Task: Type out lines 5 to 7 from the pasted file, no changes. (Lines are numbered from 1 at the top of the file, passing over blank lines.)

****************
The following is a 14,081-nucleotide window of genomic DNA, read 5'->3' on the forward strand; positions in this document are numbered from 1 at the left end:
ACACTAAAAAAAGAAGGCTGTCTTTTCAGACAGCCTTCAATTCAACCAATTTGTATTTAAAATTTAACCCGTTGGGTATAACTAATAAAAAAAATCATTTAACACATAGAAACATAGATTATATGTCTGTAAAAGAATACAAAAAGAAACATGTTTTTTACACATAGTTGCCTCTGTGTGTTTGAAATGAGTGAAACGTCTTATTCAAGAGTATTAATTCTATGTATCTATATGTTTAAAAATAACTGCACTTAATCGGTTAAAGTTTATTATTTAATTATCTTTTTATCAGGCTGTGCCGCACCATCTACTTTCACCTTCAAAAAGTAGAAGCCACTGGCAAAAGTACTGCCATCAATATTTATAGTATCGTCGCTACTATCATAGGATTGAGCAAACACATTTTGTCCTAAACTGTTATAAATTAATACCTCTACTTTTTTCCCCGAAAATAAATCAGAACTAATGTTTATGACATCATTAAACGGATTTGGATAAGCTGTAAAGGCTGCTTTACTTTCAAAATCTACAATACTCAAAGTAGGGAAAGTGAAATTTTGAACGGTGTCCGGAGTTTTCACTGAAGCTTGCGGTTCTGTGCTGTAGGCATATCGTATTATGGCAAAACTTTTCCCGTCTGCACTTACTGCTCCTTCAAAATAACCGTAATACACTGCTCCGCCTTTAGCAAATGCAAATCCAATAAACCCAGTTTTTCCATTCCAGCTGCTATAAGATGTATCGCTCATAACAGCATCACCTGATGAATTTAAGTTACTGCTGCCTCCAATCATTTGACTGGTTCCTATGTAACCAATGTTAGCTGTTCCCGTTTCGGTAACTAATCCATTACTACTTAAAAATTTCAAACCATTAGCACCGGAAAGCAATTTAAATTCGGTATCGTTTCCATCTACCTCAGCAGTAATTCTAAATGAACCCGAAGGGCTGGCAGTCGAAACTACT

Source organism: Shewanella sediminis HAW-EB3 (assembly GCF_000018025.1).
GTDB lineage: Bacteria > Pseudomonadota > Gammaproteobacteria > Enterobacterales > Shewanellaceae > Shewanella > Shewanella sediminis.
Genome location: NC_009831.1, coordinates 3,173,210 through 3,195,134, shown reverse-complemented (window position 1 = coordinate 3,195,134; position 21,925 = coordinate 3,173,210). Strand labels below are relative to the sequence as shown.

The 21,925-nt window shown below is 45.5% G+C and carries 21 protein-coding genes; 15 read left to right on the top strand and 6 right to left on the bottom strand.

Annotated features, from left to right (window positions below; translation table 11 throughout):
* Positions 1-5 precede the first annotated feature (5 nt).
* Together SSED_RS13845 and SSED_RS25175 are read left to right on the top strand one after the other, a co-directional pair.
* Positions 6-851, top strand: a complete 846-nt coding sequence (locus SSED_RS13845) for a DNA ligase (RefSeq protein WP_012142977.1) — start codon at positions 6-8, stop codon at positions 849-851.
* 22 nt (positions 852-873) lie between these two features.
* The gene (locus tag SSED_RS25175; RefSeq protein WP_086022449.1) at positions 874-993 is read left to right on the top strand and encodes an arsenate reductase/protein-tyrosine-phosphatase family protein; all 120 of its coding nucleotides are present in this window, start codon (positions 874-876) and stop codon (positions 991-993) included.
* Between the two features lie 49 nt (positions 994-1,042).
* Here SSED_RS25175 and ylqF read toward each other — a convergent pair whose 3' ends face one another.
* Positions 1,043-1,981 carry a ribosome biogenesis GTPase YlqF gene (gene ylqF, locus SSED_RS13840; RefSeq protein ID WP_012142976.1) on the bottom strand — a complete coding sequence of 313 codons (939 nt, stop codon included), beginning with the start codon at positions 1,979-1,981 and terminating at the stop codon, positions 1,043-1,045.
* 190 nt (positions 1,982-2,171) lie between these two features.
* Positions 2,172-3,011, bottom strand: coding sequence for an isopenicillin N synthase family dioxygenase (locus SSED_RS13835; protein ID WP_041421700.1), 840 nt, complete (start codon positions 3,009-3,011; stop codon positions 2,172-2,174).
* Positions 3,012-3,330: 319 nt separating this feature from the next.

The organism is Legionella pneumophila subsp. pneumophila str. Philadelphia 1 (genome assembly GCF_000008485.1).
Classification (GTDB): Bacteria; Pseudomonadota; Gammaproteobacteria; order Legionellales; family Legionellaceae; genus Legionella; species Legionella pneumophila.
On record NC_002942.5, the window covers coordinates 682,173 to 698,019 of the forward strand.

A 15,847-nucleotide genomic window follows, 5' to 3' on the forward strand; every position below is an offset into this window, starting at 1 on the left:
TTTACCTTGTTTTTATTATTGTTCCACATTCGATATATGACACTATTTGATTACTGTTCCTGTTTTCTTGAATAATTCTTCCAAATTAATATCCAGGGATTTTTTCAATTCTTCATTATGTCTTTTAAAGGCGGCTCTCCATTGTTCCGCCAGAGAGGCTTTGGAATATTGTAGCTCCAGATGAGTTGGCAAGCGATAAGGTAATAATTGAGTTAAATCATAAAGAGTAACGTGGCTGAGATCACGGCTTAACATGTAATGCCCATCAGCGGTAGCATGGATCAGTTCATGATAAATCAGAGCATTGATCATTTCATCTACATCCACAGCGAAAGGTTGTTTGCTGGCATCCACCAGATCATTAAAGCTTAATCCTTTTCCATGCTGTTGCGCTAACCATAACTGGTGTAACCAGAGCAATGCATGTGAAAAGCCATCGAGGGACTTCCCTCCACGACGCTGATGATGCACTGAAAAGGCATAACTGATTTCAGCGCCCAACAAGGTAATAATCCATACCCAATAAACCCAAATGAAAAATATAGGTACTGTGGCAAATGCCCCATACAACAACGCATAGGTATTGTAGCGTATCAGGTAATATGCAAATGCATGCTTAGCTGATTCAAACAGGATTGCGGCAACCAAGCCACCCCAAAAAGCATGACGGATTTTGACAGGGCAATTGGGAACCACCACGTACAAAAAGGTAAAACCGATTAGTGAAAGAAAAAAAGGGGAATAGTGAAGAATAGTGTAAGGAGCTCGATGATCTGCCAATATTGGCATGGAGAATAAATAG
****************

Genome location: NC_009831.1, coordinates 3,173,210 through 3,195,134, shown reverse-complemented (window position 1 = coordinate 3,195,134; position 21,925 = coordinate 3,173,210). Strand labels below are relative to the sequence as shown.

The 21,925-nt window shown below is 45.5% G+C and carries 21 protein-coding genes; 15 read left to right on the top strand and 6 right to left on the bottom strand.

Annotated features, from left to right (window positions below; translation table 11 throughout):